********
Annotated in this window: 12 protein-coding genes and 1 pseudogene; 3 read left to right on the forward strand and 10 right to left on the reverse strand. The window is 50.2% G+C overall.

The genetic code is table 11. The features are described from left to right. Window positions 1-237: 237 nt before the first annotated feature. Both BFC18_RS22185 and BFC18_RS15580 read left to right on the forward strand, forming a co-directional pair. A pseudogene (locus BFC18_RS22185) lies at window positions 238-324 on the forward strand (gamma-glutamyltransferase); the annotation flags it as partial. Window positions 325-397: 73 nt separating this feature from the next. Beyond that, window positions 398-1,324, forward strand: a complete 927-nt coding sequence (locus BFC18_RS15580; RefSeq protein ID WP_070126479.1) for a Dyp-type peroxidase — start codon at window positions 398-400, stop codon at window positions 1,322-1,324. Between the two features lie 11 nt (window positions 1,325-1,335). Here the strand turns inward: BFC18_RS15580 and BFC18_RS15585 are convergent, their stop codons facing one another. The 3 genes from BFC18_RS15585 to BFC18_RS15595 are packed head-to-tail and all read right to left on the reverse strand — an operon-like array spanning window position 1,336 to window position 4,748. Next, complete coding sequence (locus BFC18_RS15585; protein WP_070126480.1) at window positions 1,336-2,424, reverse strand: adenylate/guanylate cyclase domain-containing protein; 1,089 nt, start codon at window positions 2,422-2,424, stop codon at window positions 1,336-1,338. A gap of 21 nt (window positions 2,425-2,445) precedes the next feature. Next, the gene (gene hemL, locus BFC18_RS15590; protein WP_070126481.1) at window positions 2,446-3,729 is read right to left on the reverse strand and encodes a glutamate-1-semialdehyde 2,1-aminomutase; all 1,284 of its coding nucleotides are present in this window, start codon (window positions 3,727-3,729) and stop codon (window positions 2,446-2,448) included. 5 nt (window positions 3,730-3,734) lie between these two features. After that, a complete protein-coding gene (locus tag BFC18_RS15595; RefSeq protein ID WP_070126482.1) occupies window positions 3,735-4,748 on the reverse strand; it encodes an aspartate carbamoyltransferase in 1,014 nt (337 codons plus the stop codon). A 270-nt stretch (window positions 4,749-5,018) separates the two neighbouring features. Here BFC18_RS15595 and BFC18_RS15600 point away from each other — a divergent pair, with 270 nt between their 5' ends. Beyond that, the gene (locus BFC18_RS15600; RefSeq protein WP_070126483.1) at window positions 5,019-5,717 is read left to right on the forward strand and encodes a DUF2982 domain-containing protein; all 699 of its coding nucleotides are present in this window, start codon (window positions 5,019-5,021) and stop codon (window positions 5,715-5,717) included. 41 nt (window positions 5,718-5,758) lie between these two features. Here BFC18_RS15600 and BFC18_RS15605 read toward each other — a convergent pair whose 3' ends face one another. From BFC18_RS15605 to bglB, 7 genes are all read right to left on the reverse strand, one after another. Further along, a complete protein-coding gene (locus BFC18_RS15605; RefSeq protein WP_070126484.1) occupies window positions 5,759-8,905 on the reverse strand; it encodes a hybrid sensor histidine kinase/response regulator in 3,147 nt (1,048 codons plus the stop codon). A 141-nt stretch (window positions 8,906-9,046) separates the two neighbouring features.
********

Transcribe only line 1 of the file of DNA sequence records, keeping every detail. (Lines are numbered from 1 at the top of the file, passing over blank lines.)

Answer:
Annotated in this window: 12 protein-coding genes and 1 pseudogene; 3 read left to right on the forward strand and 10 right to left on the reverse strand. The window is 50.2% G+C overall.